Student-led science and community interests forge restoration plan for Mazomanie
July 14, 2015
A former chair of the Water Resources Management program saw an opportunity and the current chair seized it. The result: another shining example of WRM’s impact on Wisconsin communities.
The 2010 project was ambitious, involving the restoration and recreational enhancement of Lake Marion and the Black Earth Creek corridor in Mazomanie following the removal of a dam.
It began in 2009, when emeritus UW-Madison professor and former WRM faculty chair Steve Born approached Ken Potter, the sitting WRM chair, with the idea to restore the lake and re-establish Black Earth Creek in its historic stream channel.
The 2010 WRM workshop focused on the restoration of
Lake Marion and Black Earth Creek in Mazomanie, Wis.
“I was familiar with the set of issues surrounding the dam and local development in Mazomanie,” says Born, who also previously led the National Resources Board of Trout Unlimited. “It seemed to me that it had every problem dimension that would make for a good WRM project.”
The dam was built in the 1850s as a way to provide water to a nearby mill. But the structure was worn out, and in 2007 the Wisconsin Department of Natural Resources (WDNR) ordered that it be repaired, replaced or removed. Any of these options would be costly.
“The dam had been declared by the WDNR to be unsafe and the village did not want to lose it because it provided water for this recreational lake, Lake Marion,” Potter explains. “This lake was very, very important to the community, so there was a lot of concern. We knew we needed to help.”
Because the WRM students wanted the decision to be determined by the community, they did not take a stand on whether the dam should be removed. They simply provided information to the village of Mazomanie and other project stakeholders about the consequences of removal or repair. In the case of removal, they designed a restoration plan for the lake and its surroundings. They also drew up a plan for maintaining the lake if the community decided to keep the dam.
“We were very respectful of the community’s concern about the dam, and we did not encourage them to take it out,” Potter says. “We just told them, ‘If you take it out, here’s what you can do with the stream and here’s what you can do with the lake.’”
The students led environmental studies, gathered field data, and developed cost-effective options for preserving and improving the lake, as well as restoration plans for the section of Black Earth Creek that fed the lake.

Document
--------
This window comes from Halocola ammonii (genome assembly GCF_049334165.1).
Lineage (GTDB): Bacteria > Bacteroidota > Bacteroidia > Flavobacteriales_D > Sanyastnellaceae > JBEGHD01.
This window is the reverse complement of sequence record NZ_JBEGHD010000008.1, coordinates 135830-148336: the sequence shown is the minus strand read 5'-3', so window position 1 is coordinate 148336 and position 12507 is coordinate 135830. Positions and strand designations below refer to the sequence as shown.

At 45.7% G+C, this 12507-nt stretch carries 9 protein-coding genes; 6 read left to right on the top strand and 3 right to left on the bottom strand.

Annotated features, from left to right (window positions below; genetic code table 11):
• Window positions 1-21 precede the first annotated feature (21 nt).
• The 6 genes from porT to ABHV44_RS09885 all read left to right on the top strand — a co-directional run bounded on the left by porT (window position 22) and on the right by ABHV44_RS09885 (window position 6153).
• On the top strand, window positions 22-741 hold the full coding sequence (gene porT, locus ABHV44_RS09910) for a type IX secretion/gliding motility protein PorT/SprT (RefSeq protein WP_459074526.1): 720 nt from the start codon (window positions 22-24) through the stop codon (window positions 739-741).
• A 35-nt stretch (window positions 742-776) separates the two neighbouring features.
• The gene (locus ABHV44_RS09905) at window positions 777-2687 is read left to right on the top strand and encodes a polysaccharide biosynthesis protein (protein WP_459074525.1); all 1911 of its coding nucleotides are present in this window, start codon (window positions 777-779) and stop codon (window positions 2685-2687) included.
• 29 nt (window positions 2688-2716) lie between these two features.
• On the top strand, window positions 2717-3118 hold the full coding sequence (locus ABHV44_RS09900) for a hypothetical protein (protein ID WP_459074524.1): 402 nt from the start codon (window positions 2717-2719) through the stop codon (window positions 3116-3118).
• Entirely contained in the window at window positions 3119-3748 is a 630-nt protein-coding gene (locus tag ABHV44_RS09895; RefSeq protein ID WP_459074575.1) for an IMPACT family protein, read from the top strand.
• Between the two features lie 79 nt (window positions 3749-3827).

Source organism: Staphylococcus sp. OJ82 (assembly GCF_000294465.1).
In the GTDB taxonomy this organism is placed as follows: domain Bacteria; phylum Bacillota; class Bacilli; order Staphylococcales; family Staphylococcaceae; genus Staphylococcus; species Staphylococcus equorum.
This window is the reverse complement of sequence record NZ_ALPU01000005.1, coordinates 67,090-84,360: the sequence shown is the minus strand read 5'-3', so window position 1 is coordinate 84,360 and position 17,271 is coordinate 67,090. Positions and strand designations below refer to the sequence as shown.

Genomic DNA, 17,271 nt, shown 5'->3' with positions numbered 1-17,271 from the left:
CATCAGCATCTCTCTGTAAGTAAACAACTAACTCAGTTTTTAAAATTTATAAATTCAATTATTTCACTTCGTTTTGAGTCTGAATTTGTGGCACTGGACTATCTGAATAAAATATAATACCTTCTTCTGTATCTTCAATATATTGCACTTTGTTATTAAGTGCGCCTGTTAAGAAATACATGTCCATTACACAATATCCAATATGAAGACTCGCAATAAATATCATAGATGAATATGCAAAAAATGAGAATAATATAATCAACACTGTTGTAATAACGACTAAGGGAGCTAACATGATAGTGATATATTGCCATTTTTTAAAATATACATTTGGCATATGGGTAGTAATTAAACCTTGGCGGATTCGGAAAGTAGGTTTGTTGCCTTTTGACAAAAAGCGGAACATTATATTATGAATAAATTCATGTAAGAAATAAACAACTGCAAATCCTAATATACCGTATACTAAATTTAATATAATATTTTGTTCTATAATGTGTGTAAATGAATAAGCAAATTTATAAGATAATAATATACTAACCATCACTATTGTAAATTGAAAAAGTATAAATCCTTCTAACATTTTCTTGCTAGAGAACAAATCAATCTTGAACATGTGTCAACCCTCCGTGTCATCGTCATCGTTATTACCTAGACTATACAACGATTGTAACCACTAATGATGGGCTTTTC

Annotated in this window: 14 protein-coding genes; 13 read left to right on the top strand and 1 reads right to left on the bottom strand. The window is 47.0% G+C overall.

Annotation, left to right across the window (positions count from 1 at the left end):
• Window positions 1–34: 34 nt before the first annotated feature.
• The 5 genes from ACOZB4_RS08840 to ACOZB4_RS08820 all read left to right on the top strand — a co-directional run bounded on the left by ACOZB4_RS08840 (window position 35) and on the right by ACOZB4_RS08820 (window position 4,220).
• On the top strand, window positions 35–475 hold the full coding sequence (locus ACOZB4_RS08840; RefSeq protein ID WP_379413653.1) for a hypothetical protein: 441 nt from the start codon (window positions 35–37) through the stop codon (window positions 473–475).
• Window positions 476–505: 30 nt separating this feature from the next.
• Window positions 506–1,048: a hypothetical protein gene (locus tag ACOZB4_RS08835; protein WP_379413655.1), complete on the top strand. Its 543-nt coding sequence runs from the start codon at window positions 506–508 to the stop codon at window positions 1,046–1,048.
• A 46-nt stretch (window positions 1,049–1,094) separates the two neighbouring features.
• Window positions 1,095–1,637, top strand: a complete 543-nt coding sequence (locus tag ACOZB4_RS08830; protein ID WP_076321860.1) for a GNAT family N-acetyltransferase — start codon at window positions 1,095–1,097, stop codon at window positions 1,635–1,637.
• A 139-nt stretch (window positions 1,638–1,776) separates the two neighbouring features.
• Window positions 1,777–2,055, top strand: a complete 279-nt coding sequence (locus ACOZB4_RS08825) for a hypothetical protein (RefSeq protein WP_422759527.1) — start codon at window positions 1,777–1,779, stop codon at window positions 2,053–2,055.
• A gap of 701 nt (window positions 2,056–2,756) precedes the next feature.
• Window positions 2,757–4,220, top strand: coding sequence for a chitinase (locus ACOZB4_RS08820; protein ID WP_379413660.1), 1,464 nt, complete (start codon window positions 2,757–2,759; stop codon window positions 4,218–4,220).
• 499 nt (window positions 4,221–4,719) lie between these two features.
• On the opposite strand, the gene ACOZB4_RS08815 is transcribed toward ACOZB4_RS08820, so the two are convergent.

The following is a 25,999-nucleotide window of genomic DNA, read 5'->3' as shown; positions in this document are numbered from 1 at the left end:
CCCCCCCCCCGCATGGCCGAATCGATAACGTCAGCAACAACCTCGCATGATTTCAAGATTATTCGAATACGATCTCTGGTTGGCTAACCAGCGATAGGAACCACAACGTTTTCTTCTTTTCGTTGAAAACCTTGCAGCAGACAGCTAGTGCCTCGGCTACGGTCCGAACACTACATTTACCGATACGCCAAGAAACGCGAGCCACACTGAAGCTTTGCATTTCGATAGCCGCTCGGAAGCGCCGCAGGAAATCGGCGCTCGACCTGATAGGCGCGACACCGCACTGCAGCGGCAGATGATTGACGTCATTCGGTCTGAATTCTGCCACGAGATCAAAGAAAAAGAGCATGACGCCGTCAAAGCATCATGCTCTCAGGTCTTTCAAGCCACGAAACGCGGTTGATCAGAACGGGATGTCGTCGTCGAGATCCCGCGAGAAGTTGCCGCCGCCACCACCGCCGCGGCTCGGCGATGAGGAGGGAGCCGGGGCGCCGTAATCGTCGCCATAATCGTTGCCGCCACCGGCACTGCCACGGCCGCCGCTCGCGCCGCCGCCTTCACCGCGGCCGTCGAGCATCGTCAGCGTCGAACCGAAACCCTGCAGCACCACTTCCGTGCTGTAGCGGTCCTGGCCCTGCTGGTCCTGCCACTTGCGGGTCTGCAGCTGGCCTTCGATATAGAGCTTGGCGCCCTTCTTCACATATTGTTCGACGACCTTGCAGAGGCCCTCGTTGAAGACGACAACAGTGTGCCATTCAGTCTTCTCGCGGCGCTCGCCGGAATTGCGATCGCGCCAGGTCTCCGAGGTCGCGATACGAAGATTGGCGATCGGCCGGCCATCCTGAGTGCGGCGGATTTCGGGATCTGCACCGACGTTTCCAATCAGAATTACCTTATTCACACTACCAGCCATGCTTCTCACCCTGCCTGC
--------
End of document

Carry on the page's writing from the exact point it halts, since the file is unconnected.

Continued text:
“Our students spent a lot of time in the field and were able to provide baseline information that would make it easier for subsequent things to get done,” says Potter.
For example, the dam removal would leave the lake without a water supply source, so they provided strategies for reducing water consumption and suggested that the community reduce seepage from the lake by re-landscaping. They also recommended pumping shallow groundwater into the lake to maintain its level once the dam was decommissioned.
“It was really important to us that the community was left with some hope that they could have their lake,” says Potter.
Students prepared recommendations, which have now been carried out, to maintain and improve Lake Marion, restore the adjacent Black Earth Creek corridor, and develop a trail network linking community open space. Pictured is a student's conceptual design plan.
The students connected well with the local landowners and public. They gathered feedback and visions through a series of public meetings and brainstorming exercises, and they spread their enthusiasm and ideas to ensure a promising future for the area.
“It was a really great group of students that worked really hard and brought a lot of energy and knowledge to the project,” says Potter.
Ultimately, the village decided to remove the dam, and the students’ recommendations have been carried out to maintain and improve the quality of Lake Marion, restore the adjacent Black Earth Creek corridor, and develop a trail network linking community open space.
Both Born and Potter consider the project a success, providing a great learning experience for the students involved as well as a beneficial outcome for the Mazomanie community.
“You’ve got a million dollars’ worth of recreational development, trails, lake rehabilitation, stream improvement – it probably wouldn’t have happened without the WRM involvement,” says Born.